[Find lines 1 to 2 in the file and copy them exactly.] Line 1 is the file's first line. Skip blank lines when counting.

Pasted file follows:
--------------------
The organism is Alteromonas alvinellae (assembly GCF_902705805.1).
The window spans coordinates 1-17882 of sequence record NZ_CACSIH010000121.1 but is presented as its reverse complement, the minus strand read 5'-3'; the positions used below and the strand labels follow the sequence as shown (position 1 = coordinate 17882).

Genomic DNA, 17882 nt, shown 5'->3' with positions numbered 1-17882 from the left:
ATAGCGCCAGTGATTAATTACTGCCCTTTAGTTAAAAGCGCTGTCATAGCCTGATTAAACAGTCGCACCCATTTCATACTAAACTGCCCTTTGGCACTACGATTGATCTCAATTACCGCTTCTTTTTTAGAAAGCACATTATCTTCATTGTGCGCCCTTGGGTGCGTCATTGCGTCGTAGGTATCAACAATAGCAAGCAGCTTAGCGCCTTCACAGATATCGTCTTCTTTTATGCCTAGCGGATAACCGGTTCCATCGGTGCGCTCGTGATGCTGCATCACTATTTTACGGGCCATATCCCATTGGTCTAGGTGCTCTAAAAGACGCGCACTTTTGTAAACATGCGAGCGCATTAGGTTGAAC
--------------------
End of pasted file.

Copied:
The organism is Alteromonas alvinellae (assembly GCF_902705805.1).
The window spans coordinates 1-17882 of sequence record NZ_CACSIH010000121.1 but is presented as its reverse complement, the minus strand read 5'-3'; the positions used below and the strand labels follow the sequence as shown (position 1 = coordinate 17882).